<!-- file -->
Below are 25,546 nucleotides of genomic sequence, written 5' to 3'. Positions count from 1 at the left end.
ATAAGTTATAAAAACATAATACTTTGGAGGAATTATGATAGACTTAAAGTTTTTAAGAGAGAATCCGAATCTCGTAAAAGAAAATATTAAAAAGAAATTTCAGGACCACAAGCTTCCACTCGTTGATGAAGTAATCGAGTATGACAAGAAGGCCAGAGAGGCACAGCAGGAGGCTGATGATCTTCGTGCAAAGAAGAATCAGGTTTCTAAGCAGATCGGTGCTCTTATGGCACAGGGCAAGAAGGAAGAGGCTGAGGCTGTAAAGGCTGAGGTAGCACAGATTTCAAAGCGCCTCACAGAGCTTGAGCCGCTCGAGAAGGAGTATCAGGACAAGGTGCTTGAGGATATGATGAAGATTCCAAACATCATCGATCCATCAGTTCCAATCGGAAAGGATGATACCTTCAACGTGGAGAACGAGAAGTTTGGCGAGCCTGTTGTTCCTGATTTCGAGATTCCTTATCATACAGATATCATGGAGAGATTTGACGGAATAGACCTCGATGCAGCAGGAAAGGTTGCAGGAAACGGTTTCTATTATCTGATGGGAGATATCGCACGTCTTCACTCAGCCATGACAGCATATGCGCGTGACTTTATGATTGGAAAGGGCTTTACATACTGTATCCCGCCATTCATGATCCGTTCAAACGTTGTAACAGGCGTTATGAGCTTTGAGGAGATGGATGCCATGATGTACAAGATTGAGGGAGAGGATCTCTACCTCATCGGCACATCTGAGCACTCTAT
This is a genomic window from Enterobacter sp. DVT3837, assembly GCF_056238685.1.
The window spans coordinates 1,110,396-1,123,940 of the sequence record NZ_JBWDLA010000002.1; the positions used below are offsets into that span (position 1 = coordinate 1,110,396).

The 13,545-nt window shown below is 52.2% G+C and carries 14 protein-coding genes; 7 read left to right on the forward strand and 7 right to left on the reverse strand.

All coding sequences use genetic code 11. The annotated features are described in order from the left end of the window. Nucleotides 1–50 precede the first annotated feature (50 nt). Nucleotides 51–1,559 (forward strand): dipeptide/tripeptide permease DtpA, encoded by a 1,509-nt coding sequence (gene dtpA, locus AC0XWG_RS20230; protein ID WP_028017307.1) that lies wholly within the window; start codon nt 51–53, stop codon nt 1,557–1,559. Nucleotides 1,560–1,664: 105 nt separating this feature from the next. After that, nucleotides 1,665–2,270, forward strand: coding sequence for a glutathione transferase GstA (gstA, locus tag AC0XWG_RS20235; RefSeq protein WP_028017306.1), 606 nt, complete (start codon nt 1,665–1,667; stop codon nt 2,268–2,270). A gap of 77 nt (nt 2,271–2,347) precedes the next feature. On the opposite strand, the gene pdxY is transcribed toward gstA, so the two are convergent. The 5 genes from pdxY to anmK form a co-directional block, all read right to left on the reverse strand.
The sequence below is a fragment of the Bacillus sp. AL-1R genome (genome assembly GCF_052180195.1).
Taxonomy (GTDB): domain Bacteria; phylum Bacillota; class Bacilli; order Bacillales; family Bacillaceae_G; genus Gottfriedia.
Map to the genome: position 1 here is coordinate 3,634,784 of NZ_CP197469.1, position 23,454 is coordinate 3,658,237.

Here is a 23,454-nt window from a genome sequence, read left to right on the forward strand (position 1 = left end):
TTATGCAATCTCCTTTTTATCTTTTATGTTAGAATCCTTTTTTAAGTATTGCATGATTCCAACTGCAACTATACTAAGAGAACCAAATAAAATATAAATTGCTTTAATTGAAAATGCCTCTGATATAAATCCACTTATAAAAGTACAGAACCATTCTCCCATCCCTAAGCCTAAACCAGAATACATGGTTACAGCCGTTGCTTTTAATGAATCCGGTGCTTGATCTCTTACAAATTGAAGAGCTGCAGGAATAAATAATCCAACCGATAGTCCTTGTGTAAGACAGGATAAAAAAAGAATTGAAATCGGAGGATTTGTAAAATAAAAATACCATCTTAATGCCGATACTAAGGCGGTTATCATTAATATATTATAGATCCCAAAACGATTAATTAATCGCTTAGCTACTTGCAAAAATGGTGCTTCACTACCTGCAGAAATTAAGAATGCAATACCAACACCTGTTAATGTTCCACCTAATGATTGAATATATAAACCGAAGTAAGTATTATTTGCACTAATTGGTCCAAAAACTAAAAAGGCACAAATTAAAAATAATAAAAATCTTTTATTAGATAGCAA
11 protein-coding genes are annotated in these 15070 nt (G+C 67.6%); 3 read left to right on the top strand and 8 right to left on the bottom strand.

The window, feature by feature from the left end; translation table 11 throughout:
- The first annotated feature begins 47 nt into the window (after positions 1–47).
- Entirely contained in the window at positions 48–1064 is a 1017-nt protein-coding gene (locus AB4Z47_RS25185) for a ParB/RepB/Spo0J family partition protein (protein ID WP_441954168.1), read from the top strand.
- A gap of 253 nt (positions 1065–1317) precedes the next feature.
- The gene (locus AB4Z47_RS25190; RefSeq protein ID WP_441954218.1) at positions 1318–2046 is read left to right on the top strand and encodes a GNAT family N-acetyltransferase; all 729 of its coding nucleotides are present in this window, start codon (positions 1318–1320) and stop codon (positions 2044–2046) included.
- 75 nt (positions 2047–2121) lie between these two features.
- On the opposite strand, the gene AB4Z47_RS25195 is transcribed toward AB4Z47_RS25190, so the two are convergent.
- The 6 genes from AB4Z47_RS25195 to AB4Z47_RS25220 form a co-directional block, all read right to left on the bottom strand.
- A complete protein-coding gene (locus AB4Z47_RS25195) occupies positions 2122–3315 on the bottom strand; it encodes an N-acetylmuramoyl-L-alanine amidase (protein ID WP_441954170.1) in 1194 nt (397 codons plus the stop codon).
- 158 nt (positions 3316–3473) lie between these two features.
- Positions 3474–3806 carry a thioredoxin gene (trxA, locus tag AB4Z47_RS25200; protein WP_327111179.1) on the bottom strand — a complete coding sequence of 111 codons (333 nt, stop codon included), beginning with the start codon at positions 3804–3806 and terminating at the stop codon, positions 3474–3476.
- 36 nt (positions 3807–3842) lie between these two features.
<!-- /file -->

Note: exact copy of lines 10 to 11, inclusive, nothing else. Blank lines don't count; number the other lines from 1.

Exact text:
Here is a 23,454-nt window from a genome sequence, read left to right on the forward strand (position 1 = left end):
TTATGCAATCTCCTTTTTATCTTTTATGTTAGAATCCTTTTTTAAGTATTGCATGATTCCAACTGCAACTATACTAAGAGAACCAAATAAAATATAAATTGCTTTAATTGAAAATGCCTCTGATATAAATCCACTTATAAAAGTACAGAACCATTCTCCCATCCCTAAGCCTAAACCAGAATACATGGTTACAGCCGTTGCTTTTAATGAATCCGGTGCTTGATCTCTTACAAATTGAAGAGCTGCAGGAATAAATAATCCAACCGATAGTCCTTGTGTAAGACAGGATAAAAAAAGAATTGAAATCGGAGGATTTGTAAAATAAAAATACCATCTTAATGCCGATACTAAGGCGGTTATCATTAATATATTATAGATCCCAAAACGATTAATTAATCGCTTAGCTACTTGCAAAAATGGTGCTTCACTACCTGCAGAAATTAAGAATGCAATACCAACACCTGTTAATGTTCCACCTAATGATTGAATATATAAACCGAAGTAAGTATTATTTGCACTAATTGGTCCAAAAACTAAAAAGGCACAAATTAAAAATAATAAAAATCTTTTATTAGATAGCAA